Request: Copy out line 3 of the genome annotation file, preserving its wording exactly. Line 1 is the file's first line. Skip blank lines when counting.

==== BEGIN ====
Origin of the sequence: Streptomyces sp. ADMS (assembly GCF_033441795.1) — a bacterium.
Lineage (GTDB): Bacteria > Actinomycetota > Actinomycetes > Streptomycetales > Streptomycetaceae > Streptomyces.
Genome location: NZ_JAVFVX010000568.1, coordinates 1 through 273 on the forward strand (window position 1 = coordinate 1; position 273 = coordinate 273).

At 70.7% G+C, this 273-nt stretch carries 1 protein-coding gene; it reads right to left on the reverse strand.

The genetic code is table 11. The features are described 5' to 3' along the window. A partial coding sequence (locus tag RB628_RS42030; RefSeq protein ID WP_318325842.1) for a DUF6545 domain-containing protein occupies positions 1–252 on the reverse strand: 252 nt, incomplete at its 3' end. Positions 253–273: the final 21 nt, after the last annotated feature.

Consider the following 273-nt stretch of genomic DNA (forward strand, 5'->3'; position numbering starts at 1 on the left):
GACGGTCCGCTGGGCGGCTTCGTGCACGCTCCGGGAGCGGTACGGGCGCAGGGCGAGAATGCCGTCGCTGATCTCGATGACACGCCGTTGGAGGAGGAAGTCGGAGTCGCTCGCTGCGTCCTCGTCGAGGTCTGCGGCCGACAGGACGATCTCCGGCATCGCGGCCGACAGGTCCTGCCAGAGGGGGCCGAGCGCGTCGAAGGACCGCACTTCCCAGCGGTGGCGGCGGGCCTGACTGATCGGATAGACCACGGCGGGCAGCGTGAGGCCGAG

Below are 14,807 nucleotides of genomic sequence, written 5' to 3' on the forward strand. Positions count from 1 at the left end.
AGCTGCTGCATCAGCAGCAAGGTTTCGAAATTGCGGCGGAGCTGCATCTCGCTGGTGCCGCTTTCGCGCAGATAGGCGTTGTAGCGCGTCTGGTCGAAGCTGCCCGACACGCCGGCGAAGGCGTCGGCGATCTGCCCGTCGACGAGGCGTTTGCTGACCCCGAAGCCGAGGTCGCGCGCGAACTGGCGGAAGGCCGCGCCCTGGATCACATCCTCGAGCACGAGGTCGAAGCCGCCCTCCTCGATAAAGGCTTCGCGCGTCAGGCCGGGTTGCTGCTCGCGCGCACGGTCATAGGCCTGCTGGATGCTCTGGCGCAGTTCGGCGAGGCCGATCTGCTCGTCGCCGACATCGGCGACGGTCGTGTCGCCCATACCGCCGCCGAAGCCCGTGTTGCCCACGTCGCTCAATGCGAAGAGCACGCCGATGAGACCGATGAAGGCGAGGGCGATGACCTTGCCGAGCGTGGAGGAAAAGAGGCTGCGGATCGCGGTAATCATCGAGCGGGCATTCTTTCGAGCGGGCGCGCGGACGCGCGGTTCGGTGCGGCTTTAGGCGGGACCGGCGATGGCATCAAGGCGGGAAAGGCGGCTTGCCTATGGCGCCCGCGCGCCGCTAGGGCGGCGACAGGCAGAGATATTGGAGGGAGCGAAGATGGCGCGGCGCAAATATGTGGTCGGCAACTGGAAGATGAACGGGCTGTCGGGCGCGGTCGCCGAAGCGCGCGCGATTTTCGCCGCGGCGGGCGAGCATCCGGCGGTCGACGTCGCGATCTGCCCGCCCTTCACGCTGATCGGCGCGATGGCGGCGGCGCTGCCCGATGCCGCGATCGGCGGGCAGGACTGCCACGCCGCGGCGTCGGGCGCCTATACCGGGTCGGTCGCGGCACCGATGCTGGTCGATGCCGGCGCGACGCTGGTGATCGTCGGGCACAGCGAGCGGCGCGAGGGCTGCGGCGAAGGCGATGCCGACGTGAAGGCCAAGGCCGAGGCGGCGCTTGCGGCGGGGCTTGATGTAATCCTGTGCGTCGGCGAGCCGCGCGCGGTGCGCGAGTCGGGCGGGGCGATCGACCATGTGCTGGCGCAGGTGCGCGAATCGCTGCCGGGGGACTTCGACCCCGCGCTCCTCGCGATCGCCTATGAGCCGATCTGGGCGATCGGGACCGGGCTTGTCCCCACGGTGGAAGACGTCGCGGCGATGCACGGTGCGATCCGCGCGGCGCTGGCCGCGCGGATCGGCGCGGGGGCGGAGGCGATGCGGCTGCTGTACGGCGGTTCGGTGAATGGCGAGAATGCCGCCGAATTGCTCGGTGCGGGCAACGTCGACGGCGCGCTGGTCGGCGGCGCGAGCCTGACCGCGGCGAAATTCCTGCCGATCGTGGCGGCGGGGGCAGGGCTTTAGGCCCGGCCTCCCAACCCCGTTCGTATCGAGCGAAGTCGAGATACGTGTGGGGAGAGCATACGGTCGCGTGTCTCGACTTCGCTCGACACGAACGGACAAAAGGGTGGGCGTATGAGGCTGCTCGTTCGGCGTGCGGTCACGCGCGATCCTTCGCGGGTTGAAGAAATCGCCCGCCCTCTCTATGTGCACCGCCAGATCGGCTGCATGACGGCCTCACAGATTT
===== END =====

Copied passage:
Genome location: NZ_JAVFVX010000568.1, coordinates 1 through 273 on the forward strand (window position 1 = coordinate 1; position 273 = coordinate 273).